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Danny Cipriani Talks To Leon Mann
Danny Cipriani

'I feel very mixed-race and that's what I always put down on any forms because I'm very proud of it.'

The England rugby star recently told Leon Mann, 'most people look at me and think I’m Italian or something', but it doesn’t take long before his straight talking and confidence clearly convey his West Indian roots. It is the same confidence which has helped to set him apart from his peers. The man tipped to replace Jonny Wilkinson as the golden boy of rugby union is more than a bit special.

Danny's Trinidadian father, Jay, now lives in the West Indies and the England fly half says he is more than familiar with the Islands. 'I spent a lot of my early years in Trinidad. 'I used to go in the school holidays for between six to eight weeks every year to see all my cousins, aunts and uncles. We used to have massive family get togethers and have the best time ever. My whole family on my Trinidadian side is black and I feel very mixed-race and that's what I always put down on any forms because I'm very proud of it.'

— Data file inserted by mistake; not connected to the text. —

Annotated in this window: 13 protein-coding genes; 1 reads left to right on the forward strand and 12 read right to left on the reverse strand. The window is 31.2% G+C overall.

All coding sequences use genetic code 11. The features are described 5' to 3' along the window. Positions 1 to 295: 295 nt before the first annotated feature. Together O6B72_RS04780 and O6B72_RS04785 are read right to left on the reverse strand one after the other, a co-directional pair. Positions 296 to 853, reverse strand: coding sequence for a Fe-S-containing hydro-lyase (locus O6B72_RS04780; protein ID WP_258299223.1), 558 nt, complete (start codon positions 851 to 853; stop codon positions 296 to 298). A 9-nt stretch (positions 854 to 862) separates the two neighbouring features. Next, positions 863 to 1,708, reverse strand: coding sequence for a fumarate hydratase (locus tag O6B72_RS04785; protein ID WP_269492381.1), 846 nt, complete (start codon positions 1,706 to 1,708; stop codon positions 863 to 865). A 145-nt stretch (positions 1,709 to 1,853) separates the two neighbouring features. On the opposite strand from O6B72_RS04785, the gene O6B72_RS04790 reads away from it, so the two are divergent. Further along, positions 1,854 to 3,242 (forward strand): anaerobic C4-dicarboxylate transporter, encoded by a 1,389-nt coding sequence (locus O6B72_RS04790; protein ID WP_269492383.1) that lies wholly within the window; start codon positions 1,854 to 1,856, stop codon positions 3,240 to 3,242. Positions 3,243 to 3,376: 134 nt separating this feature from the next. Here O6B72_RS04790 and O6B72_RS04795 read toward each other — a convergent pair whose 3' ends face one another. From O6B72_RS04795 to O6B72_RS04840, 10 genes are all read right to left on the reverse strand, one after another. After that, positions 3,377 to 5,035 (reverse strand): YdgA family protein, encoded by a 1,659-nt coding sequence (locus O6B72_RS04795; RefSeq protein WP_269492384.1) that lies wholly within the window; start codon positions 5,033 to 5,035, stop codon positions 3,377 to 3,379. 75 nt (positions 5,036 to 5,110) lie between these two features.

Aware of both sides of his heritage, Danny nods his head and chuckles as he discusses having to tick the box labeled ‘other’ when filling out forms that fail to recognize mixed-race people. He’s proud of his background and hopes he and other black rugby stars can attract more members of the community to play the game.

Danny says he owes his success to his parents, particularly his mother, Anne, a black cab driver who worked long hours to find the money to send him to private school.

'If it wasn't for my mum then I wouldn't have gone to the nice school and been able to take part in what I wanted to do. She wanted me to be a doctor and I always wanted to play rugby so that's where we had our slight differences. But I owe her everything.'

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